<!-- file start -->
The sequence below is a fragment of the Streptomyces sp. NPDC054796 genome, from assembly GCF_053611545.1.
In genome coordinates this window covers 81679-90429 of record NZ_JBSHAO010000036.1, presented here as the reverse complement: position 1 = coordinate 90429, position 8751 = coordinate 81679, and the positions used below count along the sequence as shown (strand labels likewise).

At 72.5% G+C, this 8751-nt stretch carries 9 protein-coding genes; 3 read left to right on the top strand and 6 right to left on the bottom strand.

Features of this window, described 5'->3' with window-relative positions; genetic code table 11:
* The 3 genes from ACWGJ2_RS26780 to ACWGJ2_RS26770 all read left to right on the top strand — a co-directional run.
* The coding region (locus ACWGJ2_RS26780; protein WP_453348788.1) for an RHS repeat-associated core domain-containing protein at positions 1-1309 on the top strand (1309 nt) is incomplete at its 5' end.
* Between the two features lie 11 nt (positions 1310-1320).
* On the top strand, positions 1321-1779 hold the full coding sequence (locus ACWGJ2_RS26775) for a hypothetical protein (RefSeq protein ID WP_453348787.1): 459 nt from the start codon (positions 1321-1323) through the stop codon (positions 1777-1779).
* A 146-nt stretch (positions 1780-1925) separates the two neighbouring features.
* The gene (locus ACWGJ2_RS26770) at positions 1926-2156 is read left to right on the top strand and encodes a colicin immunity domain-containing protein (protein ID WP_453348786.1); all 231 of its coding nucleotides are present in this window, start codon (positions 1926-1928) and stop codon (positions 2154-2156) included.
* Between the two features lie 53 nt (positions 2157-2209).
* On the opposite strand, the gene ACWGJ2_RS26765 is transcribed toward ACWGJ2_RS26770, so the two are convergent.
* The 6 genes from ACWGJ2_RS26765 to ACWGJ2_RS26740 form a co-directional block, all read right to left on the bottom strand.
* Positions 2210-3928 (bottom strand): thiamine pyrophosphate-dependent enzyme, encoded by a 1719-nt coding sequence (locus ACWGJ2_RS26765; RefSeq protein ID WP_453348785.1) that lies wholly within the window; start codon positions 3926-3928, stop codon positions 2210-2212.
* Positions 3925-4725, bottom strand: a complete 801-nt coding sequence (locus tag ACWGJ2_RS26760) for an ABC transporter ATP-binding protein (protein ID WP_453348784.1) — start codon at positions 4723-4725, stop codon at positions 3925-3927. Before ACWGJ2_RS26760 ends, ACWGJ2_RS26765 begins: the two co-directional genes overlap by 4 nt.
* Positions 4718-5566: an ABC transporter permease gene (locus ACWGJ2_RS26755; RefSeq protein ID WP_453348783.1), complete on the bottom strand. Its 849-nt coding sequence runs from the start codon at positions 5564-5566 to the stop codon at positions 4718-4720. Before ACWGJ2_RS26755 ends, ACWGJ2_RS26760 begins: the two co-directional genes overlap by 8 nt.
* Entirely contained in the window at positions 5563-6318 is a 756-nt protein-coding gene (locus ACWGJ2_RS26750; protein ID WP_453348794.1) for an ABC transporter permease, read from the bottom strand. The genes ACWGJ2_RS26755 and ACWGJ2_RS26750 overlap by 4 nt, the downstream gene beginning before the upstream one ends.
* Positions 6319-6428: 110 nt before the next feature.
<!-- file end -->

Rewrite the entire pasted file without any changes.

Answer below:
The sequence below is a fragment of the Streptomyces sp. NPDC054796 genome, from assembly GCF_053611545.1.
In genome coordinates this window covers 81679-90429 of record NZ_JBSHAO010000036.1, presented here as the reverse complement: position 1 = coordinate 90429, position 8751 = coordinate 81679, and the positions used below count along the sequence as shown (strand labels likewise).

At 72.5% G+C, this 8751-nt stretch carries 9 protein-coding genes; 3 read left to right on the top strand and 6 right to left on the bottom strand.

Features of this window, described 5'->3' with window-relative positions; genetic code table 11:
* The 3 genes from ACWGJ2_RS26780 to ACWGJ2_RS26770 all read left to right on the top strand — a co-directional run.
* The coding region (locus ACWGJ2_RS26780; protein WP_453348788.1) for an RHS repeat-associated core domain-containing protein at positions 1-1309 on the top strand (1309 nt) is incomplete at its 5' end.
* Between the two features lie 11 nt (positions 1310-1320).
* On the top strand, positions 1321-1779 hold the full coding sequence (locus ACWGJ2_RS26775) for a hypothetical protein (RefSeq protein ID WP_453348787.1): 459 nt from the start codon (positions 1321-1323) through the stop codon (positions 1777-1779).
* A 146-nt stretch (positions 1780-1925) separates the two neighbouring features.
* The gene (locus ACWGJ2_RS26770) at positions 1926-2156 is read left to right on the top strand and encodes a colicin immunity domain-containing protein (protein ID WP_453348786.1); all 231 of its coding nucleotides are present in this window, start codon (positions 1926-1928) and stop codon (positions 2154-2156) included.
* Between the two features lie 53 nt (positions 2157-2209).
* On the opposite strand, the gene ACWGJ2_RS26765 is transcribed toward ACWGJ2_RS26770, so the two are convergent.
* The 6 genes from ACWGJ2_RS26765 to ACWGJ2_RS26740 form a co-directional block, all read right to left on the bottom strand.
* Positions 2210-3928 (bottom strand): thiamine pyrophosphate-dependent enzyme, encoded by a 1719-nt coding sequence (locus ACWGJ2_RS26765; RefSeq protein ID WP_453348785.1) that lies wholly within the window; start codon positions 3926-3928, stop codon positions 2210-2212.
* Positions 3925-4725, bottom strand: a complete 801-nt coding sequence (locus tag ACWGJ2_RS26760) for an ABC transporter ATP-binding protein (protein ID WP_453348784.1) — start codon at positions 4723-4725, stop codon at positions 3925-3927. Before ACWGJ2_RS26760 ends, ACWGJ2_RS26765 begins: the two co-directional genes overlap by 4 nt.
* Positions 4718-5566: an ABC transporter permease gene (locus ACWGJ2_RS26755; RefSeq protein ID WP_453348783.1), complete on the bottom strand. Its 849-nt coding sequence runs from the start codon at positions 5564-5566 to the stop codon at positions 4718-4720. Before ACWGJ2_RS26755 ends, ACWGJ2_RS26760 begins: the two co-directional genes overlap by 8 nt.
* Entirely contained in the window at positions 5563-6318 is a 756-nt protein-coding gene (locus ACWGJ2_RS26750; protein ID WP_453348794.1) for an ABC transporter permease, read from the bottom strand. The genes ACWGJ2_RS26755 and ACWGJ2_RS26750 overlap by 4 nt, the downstream gene beginning before the upstream one ends.
* Positions 6319-6428: 110 nt before the next feature.